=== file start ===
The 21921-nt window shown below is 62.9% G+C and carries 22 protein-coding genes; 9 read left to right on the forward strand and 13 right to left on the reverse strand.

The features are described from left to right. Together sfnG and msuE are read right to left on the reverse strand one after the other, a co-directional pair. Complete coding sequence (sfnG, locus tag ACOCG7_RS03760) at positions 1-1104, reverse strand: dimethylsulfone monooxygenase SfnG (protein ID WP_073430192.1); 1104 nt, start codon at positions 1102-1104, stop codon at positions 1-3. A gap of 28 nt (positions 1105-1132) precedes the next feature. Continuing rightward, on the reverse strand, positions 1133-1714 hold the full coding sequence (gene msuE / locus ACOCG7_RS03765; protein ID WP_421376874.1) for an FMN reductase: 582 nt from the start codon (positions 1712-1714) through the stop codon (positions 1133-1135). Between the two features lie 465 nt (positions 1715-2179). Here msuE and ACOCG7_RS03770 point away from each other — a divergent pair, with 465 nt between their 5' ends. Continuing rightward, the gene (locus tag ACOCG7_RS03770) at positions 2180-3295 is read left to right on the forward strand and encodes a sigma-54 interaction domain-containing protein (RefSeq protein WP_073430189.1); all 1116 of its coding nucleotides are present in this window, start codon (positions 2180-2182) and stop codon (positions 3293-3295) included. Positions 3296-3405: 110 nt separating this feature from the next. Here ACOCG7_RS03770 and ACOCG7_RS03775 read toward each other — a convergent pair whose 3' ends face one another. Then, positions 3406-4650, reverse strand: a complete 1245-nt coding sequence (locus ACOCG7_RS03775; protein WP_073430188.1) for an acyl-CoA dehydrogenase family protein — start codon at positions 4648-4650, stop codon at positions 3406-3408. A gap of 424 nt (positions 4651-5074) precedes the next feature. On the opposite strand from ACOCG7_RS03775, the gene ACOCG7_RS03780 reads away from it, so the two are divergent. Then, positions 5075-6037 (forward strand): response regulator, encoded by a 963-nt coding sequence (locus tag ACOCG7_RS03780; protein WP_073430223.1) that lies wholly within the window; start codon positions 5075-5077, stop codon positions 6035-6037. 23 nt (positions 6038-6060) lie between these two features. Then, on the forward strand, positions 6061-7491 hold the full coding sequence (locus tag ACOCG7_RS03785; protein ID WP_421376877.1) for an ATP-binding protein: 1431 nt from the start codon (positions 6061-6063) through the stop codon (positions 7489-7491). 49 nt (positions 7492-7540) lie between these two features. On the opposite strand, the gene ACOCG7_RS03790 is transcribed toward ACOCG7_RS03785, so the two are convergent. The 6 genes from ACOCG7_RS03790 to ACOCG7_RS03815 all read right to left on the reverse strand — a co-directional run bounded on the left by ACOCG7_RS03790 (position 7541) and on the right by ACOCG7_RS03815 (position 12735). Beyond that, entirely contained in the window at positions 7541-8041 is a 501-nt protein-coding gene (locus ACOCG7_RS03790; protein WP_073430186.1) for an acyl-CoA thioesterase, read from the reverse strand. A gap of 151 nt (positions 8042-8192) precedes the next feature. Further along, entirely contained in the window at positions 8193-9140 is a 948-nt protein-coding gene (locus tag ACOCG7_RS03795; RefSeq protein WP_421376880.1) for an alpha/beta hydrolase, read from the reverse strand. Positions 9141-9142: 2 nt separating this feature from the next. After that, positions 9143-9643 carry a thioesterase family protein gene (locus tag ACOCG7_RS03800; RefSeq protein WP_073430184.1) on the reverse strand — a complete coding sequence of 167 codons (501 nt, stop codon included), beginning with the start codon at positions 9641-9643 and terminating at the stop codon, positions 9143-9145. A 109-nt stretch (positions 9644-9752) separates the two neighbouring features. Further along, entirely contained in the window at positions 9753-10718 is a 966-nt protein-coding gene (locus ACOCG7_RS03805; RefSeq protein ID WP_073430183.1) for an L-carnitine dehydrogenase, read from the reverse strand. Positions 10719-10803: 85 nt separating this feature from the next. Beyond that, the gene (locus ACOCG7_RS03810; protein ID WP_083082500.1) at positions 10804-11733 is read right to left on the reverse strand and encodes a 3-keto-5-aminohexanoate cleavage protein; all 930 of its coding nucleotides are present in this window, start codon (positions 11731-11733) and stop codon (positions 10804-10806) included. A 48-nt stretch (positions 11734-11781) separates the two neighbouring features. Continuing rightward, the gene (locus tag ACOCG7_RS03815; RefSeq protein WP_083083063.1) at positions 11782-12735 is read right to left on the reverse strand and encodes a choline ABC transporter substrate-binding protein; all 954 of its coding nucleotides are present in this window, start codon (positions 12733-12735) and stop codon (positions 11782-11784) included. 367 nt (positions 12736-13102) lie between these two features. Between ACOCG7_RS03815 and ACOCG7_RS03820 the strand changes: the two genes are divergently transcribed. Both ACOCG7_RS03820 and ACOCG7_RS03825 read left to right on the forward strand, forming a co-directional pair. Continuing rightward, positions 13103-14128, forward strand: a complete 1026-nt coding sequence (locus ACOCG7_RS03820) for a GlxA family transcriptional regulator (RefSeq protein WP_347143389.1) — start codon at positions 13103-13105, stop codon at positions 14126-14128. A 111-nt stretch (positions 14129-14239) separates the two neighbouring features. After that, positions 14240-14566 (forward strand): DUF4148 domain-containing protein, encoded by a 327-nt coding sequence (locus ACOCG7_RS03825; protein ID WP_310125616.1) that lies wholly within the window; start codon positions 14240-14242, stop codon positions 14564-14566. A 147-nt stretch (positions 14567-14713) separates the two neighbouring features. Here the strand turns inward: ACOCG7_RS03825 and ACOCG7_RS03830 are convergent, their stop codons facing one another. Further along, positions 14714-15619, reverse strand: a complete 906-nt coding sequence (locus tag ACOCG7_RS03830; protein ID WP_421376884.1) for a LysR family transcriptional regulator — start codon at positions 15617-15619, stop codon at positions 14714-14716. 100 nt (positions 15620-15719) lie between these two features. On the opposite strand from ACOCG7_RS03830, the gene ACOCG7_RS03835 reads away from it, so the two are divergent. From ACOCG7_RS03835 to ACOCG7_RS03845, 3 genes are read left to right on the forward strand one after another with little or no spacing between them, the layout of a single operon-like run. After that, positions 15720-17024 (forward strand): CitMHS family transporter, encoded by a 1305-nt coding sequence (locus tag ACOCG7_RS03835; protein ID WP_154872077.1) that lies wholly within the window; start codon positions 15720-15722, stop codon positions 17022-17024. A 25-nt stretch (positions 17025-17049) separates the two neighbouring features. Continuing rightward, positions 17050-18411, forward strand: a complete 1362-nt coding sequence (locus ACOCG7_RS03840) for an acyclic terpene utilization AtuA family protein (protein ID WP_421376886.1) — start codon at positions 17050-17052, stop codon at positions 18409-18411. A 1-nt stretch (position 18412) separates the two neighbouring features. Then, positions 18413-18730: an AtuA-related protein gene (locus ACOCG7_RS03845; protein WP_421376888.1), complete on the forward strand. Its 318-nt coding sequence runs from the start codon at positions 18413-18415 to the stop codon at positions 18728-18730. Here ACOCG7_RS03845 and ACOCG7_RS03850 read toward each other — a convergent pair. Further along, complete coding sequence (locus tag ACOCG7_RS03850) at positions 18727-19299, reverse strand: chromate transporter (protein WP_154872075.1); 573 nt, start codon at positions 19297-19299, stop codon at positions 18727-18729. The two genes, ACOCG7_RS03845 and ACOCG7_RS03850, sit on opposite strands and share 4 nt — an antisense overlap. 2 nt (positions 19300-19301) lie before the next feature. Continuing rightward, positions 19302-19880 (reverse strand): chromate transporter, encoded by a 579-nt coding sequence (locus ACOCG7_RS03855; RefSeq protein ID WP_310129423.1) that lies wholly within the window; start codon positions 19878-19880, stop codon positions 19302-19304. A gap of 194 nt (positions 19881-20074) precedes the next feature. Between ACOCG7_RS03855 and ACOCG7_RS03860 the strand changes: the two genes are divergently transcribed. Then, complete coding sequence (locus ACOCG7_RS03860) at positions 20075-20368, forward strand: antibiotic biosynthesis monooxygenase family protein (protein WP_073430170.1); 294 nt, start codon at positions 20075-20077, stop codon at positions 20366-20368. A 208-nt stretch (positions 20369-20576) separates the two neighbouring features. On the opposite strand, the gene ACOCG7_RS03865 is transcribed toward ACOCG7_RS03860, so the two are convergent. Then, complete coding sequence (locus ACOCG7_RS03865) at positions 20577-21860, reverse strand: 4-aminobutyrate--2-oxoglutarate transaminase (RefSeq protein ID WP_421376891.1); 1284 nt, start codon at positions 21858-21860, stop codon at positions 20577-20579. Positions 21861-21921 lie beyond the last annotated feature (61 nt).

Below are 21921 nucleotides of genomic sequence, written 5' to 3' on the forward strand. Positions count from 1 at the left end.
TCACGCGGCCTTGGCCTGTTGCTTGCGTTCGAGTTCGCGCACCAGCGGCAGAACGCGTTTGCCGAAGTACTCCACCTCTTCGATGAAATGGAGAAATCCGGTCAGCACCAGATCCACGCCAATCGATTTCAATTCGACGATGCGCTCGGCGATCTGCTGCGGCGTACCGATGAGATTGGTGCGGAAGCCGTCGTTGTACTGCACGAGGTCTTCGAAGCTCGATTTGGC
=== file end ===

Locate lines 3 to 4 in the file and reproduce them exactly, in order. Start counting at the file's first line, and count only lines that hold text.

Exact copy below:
Below are 21921 nucleotides of genomic sequence, written 5' to 3' on the forward strand. Positions count from 1 at the left end.
TCACGCGGCCTTGGCCTGTTGCTTGCGTTCGAGTTCGCGCACCAGCGGCAGAACGCGTTTGCCGAAGTACTCCACCTCTTCGATGAAATGGAGAAATCCGGTCAGCACCAGATCCACGCCAATCGATTTCAATTCGACGATGCGCTCGGCGATCTGCTGCGGCGTACCGATGAGATTGGTGCGGAAGCCGTCGTTGTACTGCACGAGGTCTTCGAAGCTCGATTTGGC